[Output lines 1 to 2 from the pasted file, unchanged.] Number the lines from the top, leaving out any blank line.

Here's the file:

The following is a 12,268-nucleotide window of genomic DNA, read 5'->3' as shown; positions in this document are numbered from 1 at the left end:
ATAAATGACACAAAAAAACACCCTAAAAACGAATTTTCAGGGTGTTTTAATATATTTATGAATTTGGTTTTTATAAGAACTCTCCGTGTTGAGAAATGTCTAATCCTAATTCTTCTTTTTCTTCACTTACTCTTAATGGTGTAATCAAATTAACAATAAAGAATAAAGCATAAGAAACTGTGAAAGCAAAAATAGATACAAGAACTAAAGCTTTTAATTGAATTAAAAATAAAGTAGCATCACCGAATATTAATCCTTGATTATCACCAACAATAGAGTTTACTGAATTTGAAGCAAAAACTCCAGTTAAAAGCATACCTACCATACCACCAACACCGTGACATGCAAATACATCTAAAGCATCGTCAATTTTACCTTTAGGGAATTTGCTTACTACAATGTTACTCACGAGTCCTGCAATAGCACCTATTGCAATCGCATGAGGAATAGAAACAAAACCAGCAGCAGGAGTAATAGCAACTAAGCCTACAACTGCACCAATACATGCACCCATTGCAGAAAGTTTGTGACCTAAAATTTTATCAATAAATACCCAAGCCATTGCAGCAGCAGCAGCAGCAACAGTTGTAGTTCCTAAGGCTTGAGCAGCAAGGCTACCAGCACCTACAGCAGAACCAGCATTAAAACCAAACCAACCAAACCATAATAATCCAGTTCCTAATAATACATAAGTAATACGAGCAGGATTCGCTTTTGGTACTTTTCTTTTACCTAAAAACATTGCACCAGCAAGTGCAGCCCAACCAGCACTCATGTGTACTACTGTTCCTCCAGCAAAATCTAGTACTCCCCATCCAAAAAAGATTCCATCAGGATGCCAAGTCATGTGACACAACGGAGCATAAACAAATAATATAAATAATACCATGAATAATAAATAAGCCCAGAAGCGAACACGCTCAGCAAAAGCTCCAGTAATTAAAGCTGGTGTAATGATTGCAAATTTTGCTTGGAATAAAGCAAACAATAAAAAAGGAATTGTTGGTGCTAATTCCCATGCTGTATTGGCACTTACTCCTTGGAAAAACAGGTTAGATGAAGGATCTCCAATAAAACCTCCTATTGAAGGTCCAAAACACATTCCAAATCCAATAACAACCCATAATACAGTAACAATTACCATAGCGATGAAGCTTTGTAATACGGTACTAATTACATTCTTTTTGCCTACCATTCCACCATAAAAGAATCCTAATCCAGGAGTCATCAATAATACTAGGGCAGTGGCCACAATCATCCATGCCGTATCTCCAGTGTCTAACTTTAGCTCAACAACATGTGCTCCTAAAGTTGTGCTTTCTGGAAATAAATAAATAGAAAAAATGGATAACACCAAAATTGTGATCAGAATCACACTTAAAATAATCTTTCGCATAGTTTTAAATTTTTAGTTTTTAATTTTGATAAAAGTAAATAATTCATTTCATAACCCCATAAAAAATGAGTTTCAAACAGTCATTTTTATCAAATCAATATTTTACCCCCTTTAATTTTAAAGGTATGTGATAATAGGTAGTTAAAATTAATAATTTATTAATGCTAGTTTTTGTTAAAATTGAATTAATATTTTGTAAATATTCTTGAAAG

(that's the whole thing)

The following is a 12,268-nucleotide window of genomic DNA, read 5'->3' as shown; positions in this document are numbered from 1 at the left end:
ATAAATGACACAAAAAAACACCCTAAAAACGAATTTTCAGGGTGTTTTAATATATTTATGAATTTGGTTTTTATAAGAACTCTCCGTGTTGAGAAATGTCTAATCCTAATTCTTCTTTTTCTTCACTTACTCTTAATGGTGTAATCAAATTAACAATAAAGAATAAAGCATAAGAAACTGTGAAAGCAAAAATAGATACAAGAACTAAAGCTTTTAATTGAATTAAAAATAAAGTAGCATCACCGAATATTAATCCTTGATTATCACCAACAATAGAGTTTACTGAATTTGAAGCAAAAACTCCAGTTAAAAGCATACCTACCATACCACCAACACCGTGACATGCAAATACATCTAAAGCATCGTCAATTTTACCTTTAGGGAATTTGCTTACTACAATGTTACTCACGAGTCCTGCAATAGCACCTATTGCAATCGCATGAGGAATAGAAACAAAACCAGCAGCAGGAGTAATAGCAACTAAGCCTACAACTGCACCAATACATGCACCCATTGCAGAAAGTTTGTGACCTAAAATTTTATCAATAAATACCCAAGCCATTGCAGCAGCAGCAGCAGCAACAGTTGTAGTTCCTAAGGCTTGAGCAGCAAGGCTACCAGCACCTACAGCAGAACCAGCATTAAAACCAAACCAACCAAACCATAATAATCCAGTTCCTAATAATACATAAGTAATACGAGCAGGATTCGCTTTTGGTACTTTTCTTTTACCTAAAAACATTGCACCAGCAAGTGCAGCCCAACCAGCACTCATGTGTACTACTGTTCCTCCAGCAAAATCTAGTACTCCCCATCCAAAAAAGATTCCATCAGGATGCCAAGTCATGTGACACAACGGAGCATAAACAAATAATATAAATAATACCATGAATAATAAATAAGCCCAGAAGCGAACACGCTCAGCAAAAGCTCCAGTAATTAAAGCTGGTGTAATGATTGCAAATTTTGCTTGGAATAAAGCAAACAATAAAAAAGGAATTGTTGGTGCTAATTCCCATGCTGTATTGGCACTTACTCCTTGGAAAAACAGGTTAGATGAAGGATCTCCAATAAAACCTCCTATTGAAGGTCCAAAACACATTCCAAATCCAATAACAACCCATAATACAGTAACAATTACCATAGCGATGAAGCTTTGTAATACGGTACTAATTACATTCTTTTTGCCTACCATTCCACCATAAAAGAATCCTAATCCAGGAGTCATCAATAATACTAGGGCAGTGGCCACAATCATCCATGCCGTATCTCCAGTGTCTAACTTTAGCTCAACAACATGTGCTCCTAAAGTTGTGCTTTCTGGAAATAAATAAATAGAAAAAATGGATAACACCAAAATTGTGATCAGAATCACACTTAAAATAATCTTTCGCATAGTTTTAAATTTTTAGTTTTTAATTTTGATAAAAGTAAATAATTCATTTCATAACCCCATAAAAAATGAGTTTCAAACAGTCATTTTTATCAAATCAATATTTTACCCCCTTTAATTTTAAAGGTATGTGATAATAGGTAGTTAAAATTAATAATTTATTAATGCTAGTTTTTGTTAAAATTGAATTAATATTTTGTAAATATTCTTGAAAG